Review of Life Struggle of a Vietnam Veteran

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Nenye Lauraa
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Review of Life Struggle of a Vietnam Veteran

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[Following is an official OnlineBookClub.org review of "Life Struggle of a Vietnam Veteran" by Christopher Rowling.]
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3 out of 5 stars
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The author, whose 55th anniversary of being wounded and losing his left eye in the Vietnam War was approaching as he wrote this non-fiction book, wishes to enlighten more people about some of the happenings in the Vietnam War, the effect it had on veterans like himself, and most importantly, to eradicate the negative stereotypes Vietnam veterans face despite endangering themselves and nobly offering acts of service to their country. It explains that veterans are not what many in society would lead us to believe, and it shows how they were just like everyone else at some point in their lives.
 
Life Struggles of a Vietnam Veteran Out of the Vietnam War by Christopher Rowling shows how Christopher was born out of wedlock, lived with his Aunt Evelyn briefly, and later on, his Uncle Aaron and his cousins, who sometimes mistreated him. The book says how he lived with them until he was drafted into the U.S. Army and was assigned to Vietnam, where he struggled to survive (as he nearly died on many occasions) while fighting the Vietnam War. Surprisingly, after he returned to society, he found out there was a negative stereotype about Vietnam veterans, and this, together with the number of changes Vietnam made to him, made it difficult to fit back in. Get this book to read about the author’s life before, during, and after the war.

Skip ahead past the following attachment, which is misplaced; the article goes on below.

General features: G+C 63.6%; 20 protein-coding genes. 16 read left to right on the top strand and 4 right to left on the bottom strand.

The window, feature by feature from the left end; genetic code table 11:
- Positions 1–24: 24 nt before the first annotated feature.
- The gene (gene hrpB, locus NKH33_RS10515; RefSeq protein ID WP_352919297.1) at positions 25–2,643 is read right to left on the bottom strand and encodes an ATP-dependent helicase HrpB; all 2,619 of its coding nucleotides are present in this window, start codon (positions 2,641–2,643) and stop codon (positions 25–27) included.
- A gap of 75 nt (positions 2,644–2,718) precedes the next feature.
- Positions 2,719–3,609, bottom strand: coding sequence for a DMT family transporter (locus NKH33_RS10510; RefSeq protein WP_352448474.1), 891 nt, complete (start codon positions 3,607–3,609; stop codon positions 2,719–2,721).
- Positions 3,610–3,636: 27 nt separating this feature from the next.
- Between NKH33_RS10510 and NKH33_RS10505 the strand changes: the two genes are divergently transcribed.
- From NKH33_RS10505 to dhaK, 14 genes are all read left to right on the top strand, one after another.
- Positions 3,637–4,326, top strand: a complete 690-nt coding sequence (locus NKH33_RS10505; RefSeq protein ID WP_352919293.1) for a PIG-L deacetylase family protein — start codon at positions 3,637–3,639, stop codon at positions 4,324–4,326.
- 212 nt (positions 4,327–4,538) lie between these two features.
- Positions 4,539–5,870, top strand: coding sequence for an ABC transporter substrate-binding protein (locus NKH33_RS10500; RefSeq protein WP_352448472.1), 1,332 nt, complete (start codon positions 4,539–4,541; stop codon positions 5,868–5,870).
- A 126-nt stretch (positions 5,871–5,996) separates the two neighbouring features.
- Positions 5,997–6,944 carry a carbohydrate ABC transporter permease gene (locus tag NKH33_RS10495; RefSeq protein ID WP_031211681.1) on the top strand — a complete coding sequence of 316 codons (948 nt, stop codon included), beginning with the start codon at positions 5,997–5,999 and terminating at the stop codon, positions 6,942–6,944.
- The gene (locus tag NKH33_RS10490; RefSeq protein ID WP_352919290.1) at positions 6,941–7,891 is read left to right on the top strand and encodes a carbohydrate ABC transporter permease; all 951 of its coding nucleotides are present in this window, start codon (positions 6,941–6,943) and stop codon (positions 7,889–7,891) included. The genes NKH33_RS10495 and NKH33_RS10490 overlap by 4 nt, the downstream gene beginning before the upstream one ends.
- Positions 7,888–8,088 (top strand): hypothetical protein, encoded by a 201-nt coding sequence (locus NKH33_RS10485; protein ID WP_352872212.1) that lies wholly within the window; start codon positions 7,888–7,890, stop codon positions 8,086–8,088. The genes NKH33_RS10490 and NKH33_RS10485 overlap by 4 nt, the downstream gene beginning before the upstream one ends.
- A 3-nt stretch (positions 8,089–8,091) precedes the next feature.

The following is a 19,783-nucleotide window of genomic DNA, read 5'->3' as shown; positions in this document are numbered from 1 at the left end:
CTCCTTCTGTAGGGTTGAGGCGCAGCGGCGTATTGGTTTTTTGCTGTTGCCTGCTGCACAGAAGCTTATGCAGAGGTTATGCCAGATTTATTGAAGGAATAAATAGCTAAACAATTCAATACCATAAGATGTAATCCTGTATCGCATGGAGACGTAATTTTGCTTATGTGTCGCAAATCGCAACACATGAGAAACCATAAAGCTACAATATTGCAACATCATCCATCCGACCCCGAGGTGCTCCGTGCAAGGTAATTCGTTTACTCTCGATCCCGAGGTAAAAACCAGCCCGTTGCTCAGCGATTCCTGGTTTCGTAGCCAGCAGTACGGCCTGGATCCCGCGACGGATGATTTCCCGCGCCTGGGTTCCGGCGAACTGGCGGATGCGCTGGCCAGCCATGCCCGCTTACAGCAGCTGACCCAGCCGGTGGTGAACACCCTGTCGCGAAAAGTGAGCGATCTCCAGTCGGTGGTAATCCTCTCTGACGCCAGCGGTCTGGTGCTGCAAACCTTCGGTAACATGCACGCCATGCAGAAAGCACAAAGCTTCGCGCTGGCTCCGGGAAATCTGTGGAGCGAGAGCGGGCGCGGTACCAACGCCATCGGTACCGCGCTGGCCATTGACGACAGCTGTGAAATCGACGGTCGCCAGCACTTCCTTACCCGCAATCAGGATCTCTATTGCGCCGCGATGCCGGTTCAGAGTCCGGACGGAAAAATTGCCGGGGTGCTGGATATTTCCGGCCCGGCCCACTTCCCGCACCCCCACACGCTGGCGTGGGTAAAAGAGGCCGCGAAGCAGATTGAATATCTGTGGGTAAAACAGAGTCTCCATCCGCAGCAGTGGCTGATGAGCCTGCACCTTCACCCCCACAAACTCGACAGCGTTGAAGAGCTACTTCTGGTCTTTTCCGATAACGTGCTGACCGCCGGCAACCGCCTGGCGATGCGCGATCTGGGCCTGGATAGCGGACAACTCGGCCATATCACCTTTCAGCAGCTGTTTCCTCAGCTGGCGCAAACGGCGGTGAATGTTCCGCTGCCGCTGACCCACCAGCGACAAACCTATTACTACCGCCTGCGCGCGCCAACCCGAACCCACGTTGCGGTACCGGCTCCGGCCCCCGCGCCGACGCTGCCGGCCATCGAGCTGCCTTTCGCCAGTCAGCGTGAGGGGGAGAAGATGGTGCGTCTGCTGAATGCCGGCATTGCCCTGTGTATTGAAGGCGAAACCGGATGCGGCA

I like how the author wishes to throw more light on issues about the war as a veteran himself through this book, and he makes it clear that he's against war, warning American people and citizens everywhere of the deep immorality and utter wrongness of violent approaches like war to solving problems and pleads for an alternative. I love that I was more enlightened about the Vietnam War, especially with original facts from someone who had experienced the war himself.
 
I also love that I learned some new things, like daylight and nighttime in Alaska and the names of some places in Vietnam. I dislike that there were errors in the page numbers and that the story stopped being reported sequentially at some point. There were also considerable numbers of grammatical errors, all of which disrupted the flow of my reading. This shows that the book lacks professional editing and needs more editing to make it better.
 
I rate the book 3 out of 5 stars because, aside from the errors present, the way some parts of the story were reported was not really clear. One such instance was when the story said he was drafted into the U.S. Army on August 20th, 1968, and still said he graduated in December, 1966, before they were told they would be deployed to Vietnam right after. He also said he reported to the San Francisco army post in the second week of January 1967, for which he was booked on a commercial airline flight the next day to Vietnam.
 
All these caused me a bit of confusion because the dates all these took place were earlier than the supposed date of his being drafted into the army. I just think a mistake occurred on one of the dates. Overall, it was a good read, and I would recommend it to people who criticize Vietnam veterans or would love to know more about the Vietnam War.

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Life Struggle of a Vietnam Veteran
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